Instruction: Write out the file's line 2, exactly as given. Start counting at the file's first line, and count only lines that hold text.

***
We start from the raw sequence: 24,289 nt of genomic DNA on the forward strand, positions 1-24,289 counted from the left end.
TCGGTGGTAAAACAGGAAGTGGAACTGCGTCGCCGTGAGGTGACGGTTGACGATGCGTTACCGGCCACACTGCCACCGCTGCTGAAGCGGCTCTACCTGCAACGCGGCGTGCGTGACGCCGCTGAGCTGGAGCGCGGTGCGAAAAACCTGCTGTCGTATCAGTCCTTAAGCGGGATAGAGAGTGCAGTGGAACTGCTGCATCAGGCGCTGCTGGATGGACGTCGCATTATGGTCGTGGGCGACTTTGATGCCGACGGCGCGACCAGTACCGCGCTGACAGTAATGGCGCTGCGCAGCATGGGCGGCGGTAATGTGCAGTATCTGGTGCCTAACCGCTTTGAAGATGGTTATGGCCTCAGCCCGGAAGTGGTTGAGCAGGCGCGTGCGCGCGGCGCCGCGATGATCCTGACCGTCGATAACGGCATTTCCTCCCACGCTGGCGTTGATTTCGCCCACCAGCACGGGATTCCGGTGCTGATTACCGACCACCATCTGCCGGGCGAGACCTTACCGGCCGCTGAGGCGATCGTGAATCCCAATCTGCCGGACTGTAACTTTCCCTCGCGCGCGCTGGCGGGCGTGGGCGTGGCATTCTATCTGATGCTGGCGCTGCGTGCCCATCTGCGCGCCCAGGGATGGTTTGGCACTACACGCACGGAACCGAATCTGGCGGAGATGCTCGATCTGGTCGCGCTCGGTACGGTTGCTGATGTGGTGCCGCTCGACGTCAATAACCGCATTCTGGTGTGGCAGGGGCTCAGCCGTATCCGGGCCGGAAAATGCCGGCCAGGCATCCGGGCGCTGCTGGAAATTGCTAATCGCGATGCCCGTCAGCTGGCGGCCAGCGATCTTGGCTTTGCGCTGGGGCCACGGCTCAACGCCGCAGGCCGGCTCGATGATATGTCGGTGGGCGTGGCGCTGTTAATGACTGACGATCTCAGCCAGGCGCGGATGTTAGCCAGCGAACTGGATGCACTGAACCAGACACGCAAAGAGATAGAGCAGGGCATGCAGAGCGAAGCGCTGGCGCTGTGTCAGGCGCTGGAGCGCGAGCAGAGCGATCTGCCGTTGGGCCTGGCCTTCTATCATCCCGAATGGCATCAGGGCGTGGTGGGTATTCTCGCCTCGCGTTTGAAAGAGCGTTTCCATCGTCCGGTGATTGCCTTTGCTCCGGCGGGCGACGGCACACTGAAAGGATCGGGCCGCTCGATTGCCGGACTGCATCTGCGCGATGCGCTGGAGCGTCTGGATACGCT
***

TCGGTGGTAAAACAGGAAGTGGAACTGCGTCGCCGTGAGGTGACGGTTGACGATGCGTTACCGGCCACACTGCCACCGCTGCTGAAGCGGCTCTACCTGCAACGCGGCGTGCGTGACGCCGCTGAGCTGGAGCGCGGTGCGAAAAACCTGCTGTCGTATCAGTCCTTAAGCGGGATAGAGAGTGCAGTGGAACTGCTGCATCAGGCGCTGCTGGATGGACGTCGCATTATGGTCGTGGGCGACTTTGATGCCGACGGCGCGACCAGTACCGCGCTGACAGTAATGGCGCTGCGCAGCATGGGCGGCGGTAATGTGCAGTATCTGGTGCCTAACCGCTTTGAAGATGGTTATGGCCTCAGCCCGGAAGTGGTTGAGCAGGCGCGTGCGCGCGGCGCCGCGATGATCCTGACCGTCGATAACGGCATTTCCTCCCACGCTGGCGTTGATTTCGCCCACCAGCACGGGATTCCGGTGCTGATTACCGACCACCATCTGCCGGGCGAGACCTTACCGGCCGCTGAGGCGATCGTGAATCCCAATCTGCCGGACTGTAACTTTCCCTCGCGCGCGCTGGCGGGCGTGGGCGTGGCATTCTATCTGATGCTGGCGCTGCGTGCCCATCTGCGCGCCCAGGGATGGTTTGGCACTACACGCACGGAACCGAATCTGGCGGAGATGCTCGATCTGGTCGCGCTCGGTACGGTTGCTGATGTGGTGCCGCTCGACGTCAATAACCGCATTCTGGTGTGGCAGGGGCTCAGCCGTATCCGGGCCGGAAAATGCCGGCCAGGCATCCGGGCGCTGCTGGAAATTGCTAATCGCGATGCCCGTCAGCTGGCGGCCAGCGATCTTGGCTTTGCGCTGGGGCCACGGCTCAACGCCGCAGGCCGGCTCGATGATATGTCGGTGGGCGTGGCGCTGTTAATGACTGACGATCTCAGCCAGGCGCGGATGTTAGCCAGCGAACTGGATGCACTGAACCAGACACGCAAAGAGATAGAGCAGGGCATGCAGAGCGAAGCGCTGGCGCTGTGTCAGGCGCTGGAGCGCGAGCAGAGCGATCTGCCGTTGGGCCTGGCCTTCTATCATCCCGAATGGCATCAGGGCGTGGTGGGTATTCTCGCCTCGCGTTTGAAAGAGCGTTTCCATCGTCCGGTGATTGCCTTTGCTCCGGCGGGCGACGGCACACTGAAAGGATCGGGCCGCTCGATTGCCGGACTGCATCTGCGCGATGCGCTGGAGCGTCTGGATACGCT